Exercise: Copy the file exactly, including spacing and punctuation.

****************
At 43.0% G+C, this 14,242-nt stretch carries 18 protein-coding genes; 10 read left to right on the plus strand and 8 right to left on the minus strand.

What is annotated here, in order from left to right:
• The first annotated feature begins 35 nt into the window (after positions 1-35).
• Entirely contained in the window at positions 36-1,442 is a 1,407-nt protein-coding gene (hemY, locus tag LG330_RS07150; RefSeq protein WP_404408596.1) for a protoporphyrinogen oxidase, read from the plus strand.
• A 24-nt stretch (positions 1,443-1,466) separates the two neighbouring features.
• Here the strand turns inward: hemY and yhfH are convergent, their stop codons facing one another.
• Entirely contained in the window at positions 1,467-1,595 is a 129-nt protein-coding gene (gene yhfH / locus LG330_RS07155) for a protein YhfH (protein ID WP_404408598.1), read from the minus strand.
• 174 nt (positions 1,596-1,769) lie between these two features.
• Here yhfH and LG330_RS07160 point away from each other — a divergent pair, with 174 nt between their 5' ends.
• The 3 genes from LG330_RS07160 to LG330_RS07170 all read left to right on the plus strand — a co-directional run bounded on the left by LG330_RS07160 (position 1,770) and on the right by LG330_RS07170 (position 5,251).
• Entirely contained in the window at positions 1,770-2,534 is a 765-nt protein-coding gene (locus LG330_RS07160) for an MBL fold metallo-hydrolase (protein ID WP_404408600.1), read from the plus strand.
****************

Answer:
At 43.0% G+C, this 14,242-nt stretch carries 18 protein-coding genes; 10 read left to right on the plus strand and 8 right to left on the minus strand.

What is annotated here, in order from left to right:
• The first annotated feature begins 35 nt into the window (after positions 1-35).
• Entirely contained in the window at positions 36-1,442 is a 1,407-nt protein-coding gene (hemY, locus tag LG330_RS07150; RefSeq protein WP_404408596.1) for a protoporphyrinogen oxidase, read from the plus strand.
• A 24-nt stretch (positions 1,443-1,466) separates the two neighbouring features.
• Here the strand turns inward: hemY and yhfH are convergent, their stop codons facing one another.
• Entirely contained in the window at positions 1,467-1,595 is a 129-nt protein-coding gene (gene yhfH / locus LG330_RS07155) for a protein YhfH (protein ID WP_404408598.1), read from the minus strand.
• 174 nt (positions 1,596-1,769) lie between these two features.
• Here yhfH and LG330_RS07160 point away from each other — a divergent pair, with 174 nt between their 5' ends.
• The 3 genes from LG330_RS07160 to LG330_RS07170 all read left to right on the plus strand — a co-directional run bounded on the left by LG330_RS07160 (position 1,770) and on the right by LG330_RS07170 (position 5,251).
• Entirely contained in the window at positions 1,770-2,534 is a 765-nt protein-coding gene (locus LG330_RS07160) for an MBL fold metallo-hydrolase (protein ID WP_404408600.1), read from the plus strand.